foto: taryn elliott von pexels
March 1946, Fausto Coppi, a legend in professional cycling, is holding a 10-minute lead at the cycle race in Milan San Remo. At the Piazza Dante in Imperia he gets off his bike, causing the crowd to freak out, walks into the Caffè Pasticceria Piccardo, orders an espresso, drinks it, pays (!), and wins the race with no less than a 14 minute lead. Unbelievable? But true (as far as our research goes). Because:
As recent studies show, coffee or rather the caffeine that it contains delays the feeling of exhaustion, because it keeps the adrenaline longer available in the body. Moreover, caffeine ensures that fatty acids are used as an energy source rather than muscle glycogen – which is especially appreciated by endurance athletes. But the coffee and its caffeine are also useful after the training (or the race): The glycogen reserves are replenished faster, when caffeine is consumed together with carbs.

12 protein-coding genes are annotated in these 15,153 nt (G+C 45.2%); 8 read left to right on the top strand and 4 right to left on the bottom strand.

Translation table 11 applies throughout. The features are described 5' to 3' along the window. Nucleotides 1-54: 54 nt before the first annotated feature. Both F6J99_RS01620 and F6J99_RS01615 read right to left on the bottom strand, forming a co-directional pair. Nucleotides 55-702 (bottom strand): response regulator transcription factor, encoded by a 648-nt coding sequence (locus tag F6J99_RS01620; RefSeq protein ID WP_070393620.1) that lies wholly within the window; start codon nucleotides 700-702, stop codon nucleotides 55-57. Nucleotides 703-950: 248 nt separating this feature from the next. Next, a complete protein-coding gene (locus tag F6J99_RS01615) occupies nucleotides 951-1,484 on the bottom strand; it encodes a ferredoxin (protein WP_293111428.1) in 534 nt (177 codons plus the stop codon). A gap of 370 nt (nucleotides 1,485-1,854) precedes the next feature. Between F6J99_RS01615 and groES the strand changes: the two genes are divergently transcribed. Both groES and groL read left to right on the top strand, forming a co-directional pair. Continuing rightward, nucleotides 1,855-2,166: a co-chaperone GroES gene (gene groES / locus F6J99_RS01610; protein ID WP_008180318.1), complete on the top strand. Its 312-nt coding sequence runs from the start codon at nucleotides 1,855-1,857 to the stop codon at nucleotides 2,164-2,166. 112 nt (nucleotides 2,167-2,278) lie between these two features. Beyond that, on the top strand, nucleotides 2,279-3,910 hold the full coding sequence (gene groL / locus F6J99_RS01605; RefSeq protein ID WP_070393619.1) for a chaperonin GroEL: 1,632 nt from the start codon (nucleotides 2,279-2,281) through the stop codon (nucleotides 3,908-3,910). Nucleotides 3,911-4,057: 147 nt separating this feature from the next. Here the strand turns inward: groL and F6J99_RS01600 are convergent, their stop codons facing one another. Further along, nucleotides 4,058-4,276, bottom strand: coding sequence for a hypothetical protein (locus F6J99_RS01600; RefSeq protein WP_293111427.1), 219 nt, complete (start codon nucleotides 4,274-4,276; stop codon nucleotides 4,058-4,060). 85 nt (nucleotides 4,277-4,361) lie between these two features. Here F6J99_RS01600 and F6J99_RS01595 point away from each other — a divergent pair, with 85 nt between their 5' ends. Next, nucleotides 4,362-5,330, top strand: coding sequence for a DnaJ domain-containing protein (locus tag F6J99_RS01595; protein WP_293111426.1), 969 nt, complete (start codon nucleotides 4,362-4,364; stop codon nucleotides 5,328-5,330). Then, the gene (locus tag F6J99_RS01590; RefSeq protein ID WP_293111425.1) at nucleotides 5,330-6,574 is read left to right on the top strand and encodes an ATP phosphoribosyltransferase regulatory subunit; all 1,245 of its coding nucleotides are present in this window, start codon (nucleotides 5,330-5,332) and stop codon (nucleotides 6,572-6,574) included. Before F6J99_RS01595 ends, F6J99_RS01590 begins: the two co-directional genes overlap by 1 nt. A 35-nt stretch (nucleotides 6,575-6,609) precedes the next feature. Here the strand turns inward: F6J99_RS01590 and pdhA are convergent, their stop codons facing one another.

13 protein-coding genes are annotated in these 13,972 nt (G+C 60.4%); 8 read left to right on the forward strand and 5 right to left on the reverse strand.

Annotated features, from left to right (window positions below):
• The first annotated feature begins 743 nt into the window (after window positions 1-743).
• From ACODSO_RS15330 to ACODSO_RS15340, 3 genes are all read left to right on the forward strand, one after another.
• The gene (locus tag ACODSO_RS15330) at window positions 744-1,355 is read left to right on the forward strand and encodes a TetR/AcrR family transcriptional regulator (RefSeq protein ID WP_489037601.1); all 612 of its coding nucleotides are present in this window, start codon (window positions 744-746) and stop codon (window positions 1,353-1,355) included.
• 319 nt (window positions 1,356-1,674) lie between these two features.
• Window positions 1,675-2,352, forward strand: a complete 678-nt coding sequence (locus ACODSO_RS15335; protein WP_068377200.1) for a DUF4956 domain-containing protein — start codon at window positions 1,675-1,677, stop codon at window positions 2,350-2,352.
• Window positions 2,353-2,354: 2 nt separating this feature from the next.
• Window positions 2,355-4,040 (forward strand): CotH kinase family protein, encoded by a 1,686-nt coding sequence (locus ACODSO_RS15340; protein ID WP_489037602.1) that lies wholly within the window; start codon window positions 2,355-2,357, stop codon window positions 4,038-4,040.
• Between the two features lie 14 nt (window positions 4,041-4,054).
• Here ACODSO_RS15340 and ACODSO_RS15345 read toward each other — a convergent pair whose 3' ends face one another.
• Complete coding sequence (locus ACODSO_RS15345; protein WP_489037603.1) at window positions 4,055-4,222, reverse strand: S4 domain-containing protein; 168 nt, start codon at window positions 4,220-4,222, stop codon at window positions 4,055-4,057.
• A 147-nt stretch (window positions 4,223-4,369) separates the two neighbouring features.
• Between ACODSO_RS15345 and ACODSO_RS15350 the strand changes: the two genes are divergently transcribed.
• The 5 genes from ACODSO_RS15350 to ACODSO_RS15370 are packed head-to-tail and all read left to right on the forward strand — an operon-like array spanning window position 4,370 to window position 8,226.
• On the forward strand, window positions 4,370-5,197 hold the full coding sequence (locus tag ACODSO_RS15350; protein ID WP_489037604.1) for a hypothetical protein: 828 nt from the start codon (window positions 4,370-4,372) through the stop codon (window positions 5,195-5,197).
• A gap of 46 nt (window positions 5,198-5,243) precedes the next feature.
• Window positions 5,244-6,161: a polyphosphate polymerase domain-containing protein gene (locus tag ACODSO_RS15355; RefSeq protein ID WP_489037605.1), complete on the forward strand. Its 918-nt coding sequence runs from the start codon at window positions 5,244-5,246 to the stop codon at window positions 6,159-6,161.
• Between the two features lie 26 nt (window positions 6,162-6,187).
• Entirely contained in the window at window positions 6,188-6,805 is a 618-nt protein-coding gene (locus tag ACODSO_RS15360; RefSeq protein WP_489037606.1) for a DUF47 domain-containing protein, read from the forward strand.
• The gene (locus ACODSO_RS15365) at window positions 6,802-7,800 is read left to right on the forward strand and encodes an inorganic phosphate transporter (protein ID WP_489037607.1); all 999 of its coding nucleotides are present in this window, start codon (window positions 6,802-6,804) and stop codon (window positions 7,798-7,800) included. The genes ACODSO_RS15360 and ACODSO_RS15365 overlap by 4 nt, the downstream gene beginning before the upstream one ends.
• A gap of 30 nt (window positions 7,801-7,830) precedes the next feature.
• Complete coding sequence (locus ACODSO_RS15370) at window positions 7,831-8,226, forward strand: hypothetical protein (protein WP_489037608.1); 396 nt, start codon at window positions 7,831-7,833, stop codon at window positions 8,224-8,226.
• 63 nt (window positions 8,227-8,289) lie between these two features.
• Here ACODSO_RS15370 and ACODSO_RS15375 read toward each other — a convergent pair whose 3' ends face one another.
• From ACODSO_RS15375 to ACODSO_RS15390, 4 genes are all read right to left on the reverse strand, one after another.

According to the scientist Nanci S. Guest and her colleagues from the faculty of medicine at the University of Toronto, doses of 3-6 mg/kg body mass are supposed to show the highest results in terms of improved exercise performance.*
One espresso contains 25-50 milligram caffeine and takes effect after 30-45 minutes. With this in mind, remember to fill up your thermos for your next bike tour. Eventually, it does not only make you fit, but it also tastes amazing.
By the way, coffee has even more great effects. Like lightning up your mood – demonstrably. Check out the article “Good coffee, good mood”. Enough reason to prepare the next espresso…